The History of US
by Leah Stewart
Published by Touchstone
In The History of Us, the newest novel by the celebrated author of The Myth of You and Me, three grown siblings return to their childhood home and face a family secret that forces them to reexamine their relationships to each other—and to the aunt who took them in as children.
Eloise Hempel is on her way to teach a class at Harvard when she receives devastating news. Her sister and her husband have been killed in a tragic accident, and Eloise must return home to Cincinnati to take her sister’s three children, Theodora, Josh, and Claire, out of the hands of her own incapable mother. She moves back into her mother’s ancient house and, after her mother leaves, pours her own money into its upkeep.
Nearly two decades later, Eloise is still in that house, still thinking about what she left behind. With Claire leaving for New York City for a promising ballet career, Eloise has plans to finally embark on a life that’s hers alone. But when her mother makes a competition out of who inherits the house, and Claire reveals a life-changing secret, their makeshift family begins to fall apart.
A “perceptive writer with a keen grasp of contemporary culture and domestic life” (Booklist), Leah Stewart creates a deeply moving story of love, loss, sibling relationships, and the paths not taken.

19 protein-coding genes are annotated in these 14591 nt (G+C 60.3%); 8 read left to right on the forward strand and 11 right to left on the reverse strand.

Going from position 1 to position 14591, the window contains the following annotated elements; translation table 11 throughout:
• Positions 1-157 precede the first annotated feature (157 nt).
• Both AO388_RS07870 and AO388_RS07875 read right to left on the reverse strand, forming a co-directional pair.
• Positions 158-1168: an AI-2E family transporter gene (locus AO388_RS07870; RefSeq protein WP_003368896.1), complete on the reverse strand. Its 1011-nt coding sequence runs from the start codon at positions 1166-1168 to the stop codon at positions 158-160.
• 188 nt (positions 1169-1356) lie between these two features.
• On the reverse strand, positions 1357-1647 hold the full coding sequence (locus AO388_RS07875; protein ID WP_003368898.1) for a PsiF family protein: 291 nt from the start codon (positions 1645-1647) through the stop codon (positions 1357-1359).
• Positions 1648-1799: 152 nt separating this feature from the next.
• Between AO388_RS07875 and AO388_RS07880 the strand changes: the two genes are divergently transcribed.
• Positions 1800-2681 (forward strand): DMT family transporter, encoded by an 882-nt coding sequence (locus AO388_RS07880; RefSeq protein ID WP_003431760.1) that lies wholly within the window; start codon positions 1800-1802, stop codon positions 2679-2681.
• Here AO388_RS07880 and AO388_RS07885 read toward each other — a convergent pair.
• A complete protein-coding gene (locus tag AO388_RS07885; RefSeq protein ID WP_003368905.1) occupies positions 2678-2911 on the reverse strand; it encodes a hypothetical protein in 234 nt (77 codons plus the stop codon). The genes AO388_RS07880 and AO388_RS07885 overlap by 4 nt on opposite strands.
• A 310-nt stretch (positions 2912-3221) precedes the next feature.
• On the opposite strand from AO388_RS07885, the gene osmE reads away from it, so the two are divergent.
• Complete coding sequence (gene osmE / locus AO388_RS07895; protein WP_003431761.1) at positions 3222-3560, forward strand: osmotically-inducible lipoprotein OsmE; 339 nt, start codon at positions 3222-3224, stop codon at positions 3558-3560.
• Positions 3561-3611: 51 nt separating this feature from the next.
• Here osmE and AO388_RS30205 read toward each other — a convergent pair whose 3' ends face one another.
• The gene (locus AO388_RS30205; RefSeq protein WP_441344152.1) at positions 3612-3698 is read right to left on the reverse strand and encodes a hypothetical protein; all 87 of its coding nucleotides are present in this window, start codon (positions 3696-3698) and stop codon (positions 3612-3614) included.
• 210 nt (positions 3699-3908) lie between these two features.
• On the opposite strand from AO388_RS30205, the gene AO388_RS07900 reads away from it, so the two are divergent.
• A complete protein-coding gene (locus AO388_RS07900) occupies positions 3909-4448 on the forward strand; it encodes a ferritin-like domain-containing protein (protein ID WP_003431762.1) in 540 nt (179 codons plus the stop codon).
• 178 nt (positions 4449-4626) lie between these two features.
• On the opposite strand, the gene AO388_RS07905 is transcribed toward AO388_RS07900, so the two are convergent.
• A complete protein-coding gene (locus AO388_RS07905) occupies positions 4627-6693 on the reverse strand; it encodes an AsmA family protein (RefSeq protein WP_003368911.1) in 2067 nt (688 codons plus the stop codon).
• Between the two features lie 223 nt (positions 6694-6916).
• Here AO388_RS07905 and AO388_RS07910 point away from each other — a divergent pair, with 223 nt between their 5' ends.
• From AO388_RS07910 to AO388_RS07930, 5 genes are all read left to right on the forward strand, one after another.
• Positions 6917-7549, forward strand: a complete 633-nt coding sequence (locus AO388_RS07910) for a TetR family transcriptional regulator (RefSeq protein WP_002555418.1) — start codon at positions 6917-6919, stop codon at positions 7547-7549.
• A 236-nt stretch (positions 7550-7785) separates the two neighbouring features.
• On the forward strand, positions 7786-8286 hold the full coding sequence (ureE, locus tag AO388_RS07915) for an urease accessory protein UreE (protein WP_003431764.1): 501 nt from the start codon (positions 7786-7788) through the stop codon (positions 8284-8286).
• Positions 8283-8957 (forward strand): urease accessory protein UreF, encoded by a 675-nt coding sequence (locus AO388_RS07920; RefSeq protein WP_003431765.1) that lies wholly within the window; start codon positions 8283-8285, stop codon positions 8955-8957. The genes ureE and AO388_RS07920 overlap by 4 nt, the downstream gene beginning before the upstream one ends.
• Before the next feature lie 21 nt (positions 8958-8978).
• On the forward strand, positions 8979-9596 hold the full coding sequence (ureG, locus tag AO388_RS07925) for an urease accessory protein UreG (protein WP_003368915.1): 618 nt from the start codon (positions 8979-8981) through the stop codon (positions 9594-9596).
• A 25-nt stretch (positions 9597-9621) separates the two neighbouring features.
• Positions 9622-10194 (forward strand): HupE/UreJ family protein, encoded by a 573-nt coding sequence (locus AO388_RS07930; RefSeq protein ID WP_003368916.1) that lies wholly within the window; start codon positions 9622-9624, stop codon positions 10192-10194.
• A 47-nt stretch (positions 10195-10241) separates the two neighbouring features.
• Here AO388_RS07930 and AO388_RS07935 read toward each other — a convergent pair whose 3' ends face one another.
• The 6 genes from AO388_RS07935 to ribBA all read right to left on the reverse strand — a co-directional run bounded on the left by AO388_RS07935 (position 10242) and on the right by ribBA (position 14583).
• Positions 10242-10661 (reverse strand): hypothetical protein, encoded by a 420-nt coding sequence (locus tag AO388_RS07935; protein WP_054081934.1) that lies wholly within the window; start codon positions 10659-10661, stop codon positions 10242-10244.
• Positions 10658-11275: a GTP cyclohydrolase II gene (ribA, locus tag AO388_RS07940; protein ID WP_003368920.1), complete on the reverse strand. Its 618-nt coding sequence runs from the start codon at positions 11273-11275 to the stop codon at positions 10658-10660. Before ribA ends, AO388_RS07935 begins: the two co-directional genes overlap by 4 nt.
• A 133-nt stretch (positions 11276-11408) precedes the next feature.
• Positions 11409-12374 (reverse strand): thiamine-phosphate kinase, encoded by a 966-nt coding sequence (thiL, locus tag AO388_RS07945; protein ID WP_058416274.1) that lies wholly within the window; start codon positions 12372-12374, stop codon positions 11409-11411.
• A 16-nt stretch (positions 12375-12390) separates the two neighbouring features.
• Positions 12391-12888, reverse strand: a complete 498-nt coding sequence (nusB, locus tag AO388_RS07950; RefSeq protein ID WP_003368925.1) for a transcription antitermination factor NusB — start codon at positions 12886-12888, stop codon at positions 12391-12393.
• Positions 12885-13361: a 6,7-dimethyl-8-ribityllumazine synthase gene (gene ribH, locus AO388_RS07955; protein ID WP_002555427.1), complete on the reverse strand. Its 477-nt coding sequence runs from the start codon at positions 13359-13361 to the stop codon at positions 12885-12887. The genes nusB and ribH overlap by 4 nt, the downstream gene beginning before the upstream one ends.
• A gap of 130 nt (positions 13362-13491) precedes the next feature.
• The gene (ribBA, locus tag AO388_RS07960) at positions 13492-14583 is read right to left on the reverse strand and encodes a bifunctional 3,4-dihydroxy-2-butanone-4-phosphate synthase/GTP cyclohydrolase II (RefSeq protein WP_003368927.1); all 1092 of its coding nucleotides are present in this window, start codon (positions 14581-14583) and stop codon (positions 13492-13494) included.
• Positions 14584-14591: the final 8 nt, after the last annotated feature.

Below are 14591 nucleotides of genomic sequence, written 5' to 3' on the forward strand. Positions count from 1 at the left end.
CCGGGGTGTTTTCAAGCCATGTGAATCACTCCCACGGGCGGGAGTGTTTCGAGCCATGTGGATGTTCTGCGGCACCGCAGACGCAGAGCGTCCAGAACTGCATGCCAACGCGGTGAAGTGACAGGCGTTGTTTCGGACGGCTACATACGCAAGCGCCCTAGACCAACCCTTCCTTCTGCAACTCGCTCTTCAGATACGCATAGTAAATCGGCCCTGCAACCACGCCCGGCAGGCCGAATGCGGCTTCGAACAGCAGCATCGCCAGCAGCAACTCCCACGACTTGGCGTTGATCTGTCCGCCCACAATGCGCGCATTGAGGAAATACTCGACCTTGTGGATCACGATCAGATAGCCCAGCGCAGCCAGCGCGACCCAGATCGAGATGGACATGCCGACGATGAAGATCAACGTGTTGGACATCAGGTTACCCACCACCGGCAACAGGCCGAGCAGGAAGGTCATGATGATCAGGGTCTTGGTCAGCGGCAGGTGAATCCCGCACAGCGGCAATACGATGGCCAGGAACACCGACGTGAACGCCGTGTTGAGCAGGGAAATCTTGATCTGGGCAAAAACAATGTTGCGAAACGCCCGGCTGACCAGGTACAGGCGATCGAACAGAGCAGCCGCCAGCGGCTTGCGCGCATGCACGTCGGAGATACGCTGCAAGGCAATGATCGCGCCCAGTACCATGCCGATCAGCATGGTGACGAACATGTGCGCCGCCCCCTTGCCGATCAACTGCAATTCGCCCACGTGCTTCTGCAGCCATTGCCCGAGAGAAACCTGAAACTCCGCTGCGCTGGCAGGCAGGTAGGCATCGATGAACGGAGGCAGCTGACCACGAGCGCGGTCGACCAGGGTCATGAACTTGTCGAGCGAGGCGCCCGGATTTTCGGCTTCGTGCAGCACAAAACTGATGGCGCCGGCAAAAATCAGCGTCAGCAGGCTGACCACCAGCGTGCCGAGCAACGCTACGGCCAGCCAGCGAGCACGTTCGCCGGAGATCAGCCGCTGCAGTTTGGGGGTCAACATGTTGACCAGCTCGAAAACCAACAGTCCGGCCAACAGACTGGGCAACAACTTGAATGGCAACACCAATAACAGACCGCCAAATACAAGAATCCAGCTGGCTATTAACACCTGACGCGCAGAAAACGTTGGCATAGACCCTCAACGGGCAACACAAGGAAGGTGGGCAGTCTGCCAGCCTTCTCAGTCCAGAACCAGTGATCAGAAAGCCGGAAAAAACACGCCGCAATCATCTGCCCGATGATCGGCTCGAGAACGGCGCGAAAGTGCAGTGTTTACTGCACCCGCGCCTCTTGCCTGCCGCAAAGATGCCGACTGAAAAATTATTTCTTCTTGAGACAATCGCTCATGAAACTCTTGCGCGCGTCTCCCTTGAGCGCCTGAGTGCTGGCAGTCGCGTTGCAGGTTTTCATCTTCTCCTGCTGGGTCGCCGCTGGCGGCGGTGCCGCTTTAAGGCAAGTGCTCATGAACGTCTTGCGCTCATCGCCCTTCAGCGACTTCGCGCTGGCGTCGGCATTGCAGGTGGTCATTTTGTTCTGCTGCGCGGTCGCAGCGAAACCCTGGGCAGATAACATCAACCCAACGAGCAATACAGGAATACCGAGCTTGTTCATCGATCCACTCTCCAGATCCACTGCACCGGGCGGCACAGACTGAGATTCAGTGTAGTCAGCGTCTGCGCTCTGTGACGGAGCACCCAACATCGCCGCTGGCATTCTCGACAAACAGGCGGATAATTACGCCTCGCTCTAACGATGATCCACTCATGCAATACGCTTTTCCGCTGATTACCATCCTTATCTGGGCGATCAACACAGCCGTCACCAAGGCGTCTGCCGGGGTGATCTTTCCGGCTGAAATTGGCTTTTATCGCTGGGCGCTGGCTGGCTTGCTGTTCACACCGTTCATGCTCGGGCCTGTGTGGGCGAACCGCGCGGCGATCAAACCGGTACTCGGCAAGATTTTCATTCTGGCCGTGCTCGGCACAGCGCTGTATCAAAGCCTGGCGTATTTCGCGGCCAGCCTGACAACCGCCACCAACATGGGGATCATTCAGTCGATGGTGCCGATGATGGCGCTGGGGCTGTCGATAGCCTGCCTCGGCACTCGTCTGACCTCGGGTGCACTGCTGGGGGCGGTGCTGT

I enjoyed Leah Stewart’s previous novel The Myth of You and I very much and looked forward to reading her new novel. I got into the story quickly, but unfortunately started to dislike the main characters half way through the book, in spite of the very fine writing. Eloise gives up everything- her teaching career at Harvard, her new found life and freedom in Boston, to take care of her deceased sister’s three young children, when her mother does not want the responsibility. Along with moving to Cincinnati, she also moves into her childhood home, a vast “mansion”. Seventeen years later, when the youngest child moves out, Eloise wants her mother to sign over the house to her so she can sell it and move on with her life. The problem is the two older children have moved back home, and are in no hurry to go anywhere. The oldest,Theo, fights with Eloise, going behind her back to the distant grandmother, and asks for the house herself, despite the glaringly obvious fact that there is no way she can possible afford to pay for the whole thing since she cannot even pay rent, having no job, nor much desire to get one. The character of Theo was the one I had the hardest time with. She seemed so self centered, not once did I get the sense that she had been the responsible, reliable eldest child. I did enjoy the other characters, and the writing as I said was very good. Maybe the idea of grown children returning home indefinitely scares me a bit, having two teens at home. A good book, but not a favorite.